Argentina 12


On the 19th of February, I pack to leave Colon, Argentina and head for Rosario, a ride of about 200 miles.  So I get about 20 miles from Colon and.........

I have gotten complacent and paid the price.  I usually keep a small amount of money in my wallet, and the balance of money else where.  Well, I went through a “Police” check and paid the price for getting too comfortable (after over a year in South America).  I had no proof of insurance, and the police demanded that I pay a fine.  I opened my wallet to extract a few pesos . Another officer (I am trying to be nice), was looking over my shoulder (I did not see him), and he quickly assessed that I had about $100.00 us. 

After about 1 hour of negotiations I gave up, and paid for my stupidity! Yep... it cost me $100.00! My guard is back up!!! 


As I hit the road to leave Colon, I run into the same Brazilian I had met in Punta del Este, Uruguay.
I head about 30 miles North of Colon to visit a National Park.

Well worth the extra miles.

This is how this part of Argentina used to be before it was developed into agricultural uses.
Liked the "Crossed Palms".

It was also nice to get a few miles of dirt road riding.

My kind of road!

I felt like I was back on an Adventure!



The park runs along the Rio Uruguay, with many ruins.

That is Uruguay on the other side of the River.

A very lush environment.

An old dredge, sitting in the Rio Uruguay.



The buckets appear to hold about one yard of mud.  Bet it was noisy when this thing was operating!



On the way to Rosario, I stop at Palacio San Jose.

This was the Palace of Argentina's first democratic President, Urquiza (their version of our George Washington).

And it was located many miles from any village or city, out in the country side.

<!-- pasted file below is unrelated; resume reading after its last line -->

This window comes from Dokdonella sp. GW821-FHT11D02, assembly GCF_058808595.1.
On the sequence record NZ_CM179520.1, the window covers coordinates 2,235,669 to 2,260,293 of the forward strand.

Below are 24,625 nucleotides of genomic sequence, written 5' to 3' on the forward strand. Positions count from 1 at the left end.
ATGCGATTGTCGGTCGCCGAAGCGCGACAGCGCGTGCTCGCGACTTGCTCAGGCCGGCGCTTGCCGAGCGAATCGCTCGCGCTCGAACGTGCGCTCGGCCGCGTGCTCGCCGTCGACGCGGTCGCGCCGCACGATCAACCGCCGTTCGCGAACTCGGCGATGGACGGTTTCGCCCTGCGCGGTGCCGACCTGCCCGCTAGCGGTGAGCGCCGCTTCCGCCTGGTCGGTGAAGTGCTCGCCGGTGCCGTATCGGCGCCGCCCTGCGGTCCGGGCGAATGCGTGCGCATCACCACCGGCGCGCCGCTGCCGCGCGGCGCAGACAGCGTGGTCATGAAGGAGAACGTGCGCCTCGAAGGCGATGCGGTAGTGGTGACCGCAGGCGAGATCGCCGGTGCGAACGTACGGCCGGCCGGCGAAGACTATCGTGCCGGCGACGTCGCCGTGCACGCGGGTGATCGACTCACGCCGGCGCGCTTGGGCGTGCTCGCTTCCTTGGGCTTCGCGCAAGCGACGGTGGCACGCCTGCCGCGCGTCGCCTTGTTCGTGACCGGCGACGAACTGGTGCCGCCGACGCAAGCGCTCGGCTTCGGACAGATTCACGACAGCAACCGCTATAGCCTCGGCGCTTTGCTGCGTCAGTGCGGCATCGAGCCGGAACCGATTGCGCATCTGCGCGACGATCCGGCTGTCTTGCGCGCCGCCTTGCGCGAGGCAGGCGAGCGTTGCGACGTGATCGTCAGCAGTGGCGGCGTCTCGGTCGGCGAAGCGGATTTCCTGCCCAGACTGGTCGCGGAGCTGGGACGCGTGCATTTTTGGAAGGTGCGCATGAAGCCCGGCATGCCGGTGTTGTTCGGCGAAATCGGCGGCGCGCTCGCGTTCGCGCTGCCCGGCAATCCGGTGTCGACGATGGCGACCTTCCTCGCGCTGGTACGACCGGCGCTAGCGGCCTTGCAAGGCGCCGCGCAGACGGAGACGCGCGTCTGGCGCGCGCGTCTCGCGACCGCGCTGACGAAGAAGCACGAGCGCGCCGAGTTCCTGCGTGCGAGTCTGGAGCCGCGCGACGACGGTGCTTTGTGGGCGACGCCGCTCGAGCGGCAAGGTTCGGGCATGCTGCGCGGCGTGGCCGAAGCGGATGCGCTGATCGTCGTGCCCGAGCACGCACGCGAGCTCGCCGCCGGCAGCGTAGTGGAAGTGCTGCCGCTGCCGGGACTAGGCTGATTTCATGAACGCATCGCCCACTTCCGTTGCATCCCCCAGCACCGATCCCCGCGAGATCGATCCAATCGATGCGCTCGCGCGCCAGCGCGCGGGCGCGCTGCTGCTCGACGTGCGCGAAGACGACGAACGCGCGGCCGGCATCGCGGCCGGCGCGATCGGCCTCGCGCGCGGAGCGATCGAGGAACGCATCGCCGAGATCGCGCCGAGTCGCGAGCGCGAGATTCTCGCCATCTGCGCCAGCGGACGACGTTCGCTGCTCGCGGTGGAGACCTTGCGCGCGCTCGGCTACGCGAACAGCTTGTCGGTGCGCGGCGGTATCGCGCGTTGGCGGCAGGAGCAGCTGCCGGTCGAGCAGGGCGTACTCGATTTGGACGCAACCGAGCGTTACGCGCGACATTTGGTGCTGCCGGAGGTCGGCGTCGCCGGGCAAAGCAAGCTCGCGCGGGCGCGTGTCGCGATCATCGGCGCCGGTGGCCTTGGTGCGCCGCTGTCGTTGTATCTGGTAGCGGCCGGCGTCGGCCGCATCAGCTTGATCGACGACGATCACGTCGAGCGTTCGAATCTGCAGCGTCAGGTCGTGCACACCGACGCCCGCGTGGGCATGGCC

Not a bad place to call home.
The place had a great smell, with all the grapes hanging from trellises around the Palacio.

In order to get from Colon to Rosario, I had to take a bridge across the Rio Parana, which is the second longest river in South America (and the 13th longest river in the world).  Crossing the river is not a big problem, but you must also cross a floodplain/swamp area which is nearly 30 miles across.  This is a pictures of the streets in Victoria, the last city prior to crossing the Parana.



Thirty miles of this.

The road is built on a levy, with many bridges to cross waterways.

One of many small bridges.
Not sure why they lived in the marsh lands.

I did see cattle on some of the islands.

I was not fast enough with the camera. but saw about 200 head of cattle be driven from one island to another, by cowboys in boats.

I did not know cows could swim!

The deck hands are rinsing the deck off. 

About 1 mile later I saw where this boat had unloaded 5 truck loads of cattle.

So my guess is that this boat ply's the many miles of the Parana floodplain to collect cattle to take to market.


I made it to Rosario, Argentina.


Does anybody know what "Alcohol Schlieper" is......?
Maybe, because Sandy is not with me yet, I am finding a certain type of art more interesting than usual.
And there is plenty of it, here in Rosario.....
Rosario, on the banks of Rio Parana, has a population of about 1.2 million people.

And there is new construction everywhere.

The Cathedral of Rosario is dwarfed by the high-rise apartment buildings.

The river is used extensively to haul freight up and down Argentina. 

Sometimes you could see as many as 3 ships at once plying the river.



On Wednesday, the 21st of February, I walk the city of Rosario.


The construction is Colonial, but it is the first city where I noticed that mosaic tile is used extensively.

I sure wish the sun had been out so you could see the colors.

What does Teddy Roosevelt and Che have in common?

 

Every city, in their native country, seems to have a location where they claim he had "Slept here"!

At 480 Entre Rios, there is a sign claiming this is where Che was born.

The buildings' architect was Alejandro Bustillo, which was also responsible for designing one of the finest hotels in Argentina, the Llao Llao, in Bariloche.
About 6 blocks from Che's home, is this memorial, in one of Rosario's many parks.
Rosario's old.....
 
And Rosario's new...
 

Prior to leaving Rosario, I needed to have some additional welding performed on the bike.

The same weld broke, which I had to have repaired in Santiago, Chile (7,000 miles ago)



The welding crew.......


That is it, through the 21st of February, 2007.


For "Uruguay 3"  hit the "Back Button".....       For "The Books" hit the "Next Button".....


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